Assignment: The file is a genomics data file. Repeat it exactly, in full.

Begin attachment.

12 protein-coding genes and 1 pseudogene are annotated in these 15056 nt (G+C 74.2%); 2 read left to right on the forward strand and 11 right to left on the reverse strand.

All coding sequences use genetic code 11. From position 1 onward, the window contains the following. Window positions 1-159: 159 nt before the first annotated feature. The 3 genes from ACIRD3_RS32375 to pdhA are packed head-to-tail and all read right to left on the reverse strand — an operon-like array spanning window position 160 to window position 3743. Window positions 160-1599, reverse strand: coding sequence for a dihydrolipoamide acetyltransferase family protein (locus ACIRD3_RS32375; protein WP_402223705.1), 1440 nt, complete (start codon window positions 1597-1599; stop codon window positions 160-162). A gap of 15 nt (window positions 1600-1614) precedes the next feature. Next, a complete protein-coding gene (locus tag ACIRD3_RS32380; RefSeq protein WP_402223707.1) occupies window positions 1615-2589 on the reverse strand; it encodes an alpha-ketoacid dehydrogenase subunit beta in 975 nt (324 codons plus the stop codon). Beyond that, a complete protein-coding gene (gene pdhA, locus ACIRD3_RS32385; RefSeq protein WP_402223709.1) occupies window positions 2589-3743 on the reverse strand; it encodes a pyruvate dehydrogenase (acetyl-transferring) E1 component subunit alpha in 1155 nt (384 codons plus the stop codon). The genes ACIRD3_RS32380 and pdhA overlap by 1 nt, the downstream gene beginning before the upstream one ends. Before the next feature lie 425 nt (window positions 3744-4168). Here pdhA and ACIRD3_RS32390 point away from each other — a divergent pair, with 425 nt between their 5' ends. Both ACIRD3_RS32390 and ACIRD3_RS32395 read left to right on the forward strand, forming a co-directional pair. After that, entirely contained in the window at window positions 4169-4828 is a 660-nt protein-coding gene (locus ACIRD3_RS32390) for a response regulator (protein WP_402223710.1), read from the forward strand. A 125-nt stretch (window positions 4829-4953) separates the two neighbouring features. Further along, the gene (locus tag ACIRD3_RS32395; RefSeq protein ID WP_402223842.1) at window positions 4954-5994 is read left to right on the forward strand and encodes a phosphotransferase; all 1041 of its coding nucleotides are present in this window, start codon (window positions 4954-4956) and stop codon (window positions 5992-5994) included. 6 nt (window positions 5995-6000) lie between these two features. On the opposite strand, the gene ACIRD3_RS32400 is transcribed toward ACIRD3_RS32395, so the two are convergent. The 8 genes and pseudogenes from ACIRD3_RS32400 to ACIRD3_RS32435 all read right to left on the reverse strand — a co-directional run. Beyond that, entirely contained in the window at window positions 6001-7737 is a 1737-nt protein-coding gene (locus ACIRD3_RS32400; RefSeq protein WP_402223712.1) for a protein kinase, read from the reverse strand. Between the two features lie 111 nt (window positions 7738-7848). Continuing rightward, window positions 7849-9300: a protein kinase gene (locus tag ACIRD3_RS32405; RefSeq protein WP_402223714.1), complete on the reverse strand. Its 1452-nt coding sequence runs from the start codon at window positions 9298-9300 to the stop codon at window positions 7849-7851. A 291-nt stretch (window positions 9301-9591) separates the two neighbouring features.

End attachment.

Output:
12 protein-coding genes and 1 pseudogene are annotated in these 15056 nt (G+C 74.2%); 2 read left to right on the forward strand and 11 right to left on the reverse strand.

All coding sequences use genetic code 11. From position 1 onward, the window contains the following. Window positions 1-159: 159 nt before the first annotated feature. The 3 genes from ACIRD3_RS32375 to pdhA are packed head-to-tail and all read right to left on the reverse strand — an operon-like array spanning window position 160 to window position 3743. Window positions 160-1599, reverse strand: coding sequence for a dihydrolipoamide acetyltransferase family protein (locus ACIRD3_RS32375; protein WP_402223705.1), 1440 nt, complete (start codon window positions 1597-1599; stop codon window positions 160-162). A gap of 15 nt (window positions 1600-1614) precedes the next feature. Next, a complete protein-coding gene (locus tag ACIRD3_RS32380; RefSeq protein WP_402223707.1) occupies window positions 1615-2589 on the reverse strand; it encodes an alpha-ketoacid dehydrogenase subunit beta in 975 nt (324 codons plus the stop codon). Beyond that, a complete protein-coding gene (gene pdhA, locus ACIRD3_RS32385; RefSeq protein WP_402223709.1) occupies window positions 2589-3743 on the reverse strand; it encodes a pyruvate dehydrogenase (acetyl-transferring) E1 component subunit alpha in 1155 nt (384 codons plus the stop codon). The genes ACIRD3_RS32380 and pdhA overlap by 1 nt, the downstream gene beginning before the upstream one ends. Before the next feature lie 425 nt (window positions 3744-4168). Here pdhA and ACIRD3_RS32390 point away from each other — a divergent pair, with 425 nt between their 5' ends. Both ACIRD3_RS32390 and ACIRD3_RS32395 read left to right on the forward strand, forming a co-directional pair. After that, entirely contained in the window at window positions 4169-4828 is a 660-nt protein-coding gene (locus ACIRD3_RS32390) for a response regulator (protein WP_402223710.1), read from the forward strand. A 125-nt stretch (window positions 4829-4953) separates the two neighbouring features. Further along, the gene (locus tag ACIRD3_RS32395; RefSeq protein ID WP_402223842.1) at window positions 4954-5994 is read left to right on the forward strand and encodes a phosphotransferase; all 1041 of its coding nucleotides are present in this window, start codon (window positions 4954-4956) and stop codon (window positions 5992-5994) included. 6 nt (window positions 5995-6000) lie between these two features. On the opposite strand, the gene ACIRD3_RS32400 is transcribed toward ACIRD3_RS32395, so the two are convergent. The 8 genes and pseudogenes from ACIRD3_RS32400 to ACIRD3_RS32435 all read right to left on the reverse strand — a co-directional run. Beyond that, entirely contained in the window at window positions 6001-7737 is a 1737-nt protein-coding gene (locus ACIRD3_RS32400; RefSeq protein WP_402223712.1) for a protein kinase, read from the reverse strand. Between the two features lie 111 nt (window positions 7738-7848). Continuing rightward, window positions 7849-9300: a protein kinase gene (locus tag ACIRD3_RS32405; RefSeq protein WP_402223714.1), complete on the reverse strand. Its 1452-nt coding sequence runs from the start codon at window positions 9298-9300 to the stop codon at window positions 7849-7851. A 291-nt stretch (window positions 9301-9591) separates the two neighbouring features.